María Dolores Piñeyro, Diego Arias, Adriana Parodi-Talice, Sergio Guerrero and Carlos Robello* Pages 1834 - 1846 ( 13 )
Chagas Disease, African sleeping sickness, and leishmaniasis are neglected diseases caused by pathogenic trypanosomatid parasites, which have a considerable impact on morbidity and mortality in poor countries. The available drugs used as treatment have high toxicity, limited access, and can cause parasite drug resistance. Long-term treatments, added to their high toxicity, result in patients that give up therapy. Trypanosomatids presents a unique trypanothione based redox system, which is responsible for maintaining the redox balance. Therefore, inhibition of these essential and exclusive parasite’s metabolic pathways, absent from the mammalian host, could lead to the development of more efficient and safe drugs. The system contains different redox cascades, where trypanothione and tryparedoxins play together a central role in transferring reduced power to different enzymes, such as 2-Cys peroxiredoxins, non-selenium glutathione peroxidases, ascorbate peroxidases, glutaredoxins and methionine sulfoxide reductases, through NADPH as a source of electrons. There is sufficient evidence that this complex system is essential for parasite survival and infection. In this review, we explore what is known in terms of essentiality, kinetic and structural data, and the development of inhibitors of enzymes from this trypanothione-based redox system. The recent advances and limitations in the development of lead inhibitory compounds targeting these enzymes have been discussed. The combination of molecular biology, bioinformatics, genomics, and structural biology is fundamental since the knowledge of unique features of the trypanothione-dependent system will provide tools for rational drug design in order to develop better treatments for these diseases.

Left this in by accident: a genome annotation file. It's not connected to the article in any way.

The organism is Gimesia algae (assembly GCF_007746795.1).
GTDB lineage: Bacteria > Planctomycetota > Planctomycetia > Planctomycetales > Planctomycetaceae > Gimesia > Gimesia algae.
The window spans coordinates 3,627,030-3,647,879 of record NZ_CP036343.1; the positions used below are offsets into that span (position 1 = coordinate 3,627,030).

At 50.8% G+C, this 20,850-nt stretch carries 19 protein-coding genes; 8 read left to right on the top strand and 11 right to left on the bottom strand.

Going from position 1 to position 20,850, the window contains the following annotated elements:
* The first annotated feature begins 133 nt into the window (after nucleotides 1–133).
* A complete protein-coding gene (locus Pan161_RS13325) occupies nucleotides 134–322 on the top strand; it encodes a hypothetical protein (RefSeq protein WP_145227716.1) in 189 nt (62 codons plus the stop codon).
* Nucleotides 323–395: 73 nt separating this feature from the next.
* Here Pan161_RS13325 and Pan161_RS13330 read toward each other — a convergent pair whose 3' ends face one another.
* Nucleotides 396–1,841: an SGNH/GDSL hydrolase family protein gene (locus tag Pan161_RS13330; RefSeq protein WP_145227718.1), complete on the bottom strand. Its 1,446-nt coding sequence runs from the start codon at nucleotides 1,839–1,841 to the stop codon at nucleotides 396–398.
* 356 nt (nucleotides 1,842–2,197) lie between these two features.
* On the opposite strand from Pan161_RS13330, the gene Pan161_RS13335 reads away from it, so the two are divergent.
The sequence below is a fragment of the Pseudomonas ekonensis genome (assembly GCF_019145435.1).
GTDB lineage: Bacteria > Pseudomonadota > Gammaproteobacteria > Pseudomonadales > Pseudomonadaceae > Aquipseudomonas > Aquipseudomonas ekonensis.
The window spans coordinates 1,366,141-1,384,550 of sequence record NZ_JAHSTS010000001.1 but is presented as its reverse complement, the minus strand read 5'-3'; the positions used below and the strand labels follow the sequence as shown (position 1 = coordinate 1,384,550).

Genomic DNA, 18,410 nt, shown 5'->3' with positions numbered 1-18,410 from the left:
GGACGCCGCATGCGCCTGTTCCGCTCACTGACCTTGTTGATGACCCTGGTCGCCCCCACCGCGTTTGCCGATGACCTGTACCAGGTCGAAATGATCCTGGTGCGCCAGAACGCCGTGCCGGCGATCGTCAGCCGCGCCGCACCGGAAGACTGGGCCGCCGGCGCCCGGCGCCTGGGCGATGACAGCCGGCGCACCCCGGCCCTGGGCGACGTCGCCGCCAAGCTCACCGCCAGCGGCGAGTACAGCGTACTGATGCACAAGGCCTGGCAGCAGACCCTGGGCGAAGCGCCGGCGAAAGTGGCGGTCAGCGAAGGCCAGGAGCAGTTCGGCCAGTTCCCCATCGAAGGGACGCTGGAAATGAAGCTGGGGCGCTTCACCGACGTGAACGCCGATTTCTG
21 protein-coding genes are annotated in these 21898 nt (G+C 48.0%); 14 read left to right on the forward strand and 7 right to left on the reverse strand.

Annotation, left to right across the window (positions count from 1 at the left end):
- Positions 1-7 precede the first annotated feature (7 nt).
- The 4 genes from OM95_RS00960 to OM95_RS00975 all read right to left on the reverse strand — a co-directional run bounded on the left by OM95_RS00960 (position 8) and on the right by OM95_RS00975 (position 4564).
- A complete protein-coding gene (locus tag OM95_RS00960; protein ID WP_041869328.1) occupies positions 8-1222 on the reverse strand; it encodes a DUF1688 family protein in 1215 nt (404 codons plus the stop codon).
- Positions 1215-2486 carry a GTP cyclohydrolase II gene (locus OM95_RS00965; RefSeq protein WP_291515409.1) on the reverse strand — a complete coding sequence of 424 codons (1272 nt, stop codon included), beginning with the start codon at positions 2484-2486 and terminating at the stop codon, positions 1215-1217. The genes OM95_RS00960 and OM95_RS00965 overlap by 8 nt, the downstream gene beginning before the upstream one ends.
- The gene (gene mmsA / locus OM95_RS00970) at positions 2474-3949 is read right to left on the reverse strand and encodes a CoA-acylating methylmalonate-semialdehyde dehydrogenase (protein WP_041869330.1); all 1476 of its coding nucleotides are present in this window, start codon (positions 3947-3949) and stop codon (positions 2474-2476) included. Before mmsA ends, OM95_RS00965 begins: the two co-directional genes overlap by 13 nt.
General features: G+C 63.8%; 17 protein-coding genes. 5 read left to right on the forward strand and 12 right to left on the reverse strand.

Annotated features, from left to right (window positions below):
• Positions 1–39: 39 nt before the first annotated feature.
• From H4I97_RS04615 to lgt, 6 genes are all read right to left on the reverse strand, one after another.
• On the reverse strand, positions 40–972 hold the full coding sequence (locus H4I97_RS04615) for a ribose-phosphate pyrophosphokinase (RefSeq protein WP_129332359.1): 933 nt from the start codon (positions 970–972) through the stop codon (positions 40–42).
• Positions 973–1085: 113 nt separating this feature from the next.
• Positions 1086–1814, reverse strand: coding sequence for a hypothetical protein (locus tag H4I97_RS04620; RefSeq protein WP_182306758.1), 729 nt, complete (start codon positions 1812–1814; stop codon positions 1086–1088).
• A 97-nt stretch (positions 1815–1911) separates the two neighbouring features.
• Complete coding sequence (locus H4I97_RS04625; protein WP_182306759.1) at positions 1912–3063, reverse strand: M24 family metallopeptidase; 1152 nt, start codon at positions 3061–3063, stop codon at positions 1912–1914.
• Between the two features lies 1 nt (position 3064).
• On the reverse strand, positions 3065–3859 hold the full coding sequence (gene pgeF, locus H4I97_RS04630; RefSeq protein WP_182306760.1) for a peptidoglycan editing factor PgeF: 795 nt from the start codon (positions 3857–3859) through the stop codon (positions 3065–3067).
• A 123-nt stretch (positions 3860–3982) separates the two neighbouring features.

Trypanothione, Kinetoplastid, redox metabolism, inhibitor, drug target, Trypanosoma, Leishmania.
Unidad de Biología Molecular, Instituto Pasteur Montevideo, Montevideo, Instituto de Agrobiotecnología del Litoral y Facultad de Bioquímica y Ciencias Biológicas, CONICET-UNL, Santa Fe, Unidad de Biología Molecular, Instituto Pasteur Montevideo, Montevideo, Instituto de Agrobiotecnología del Litoral y Facultad de Bioquímica y Ciencias Biológicas, CONICET-UNL, Santa Fe, Unidad de Biología Molecular, Instituto Pasteur Montevideo, Montevideo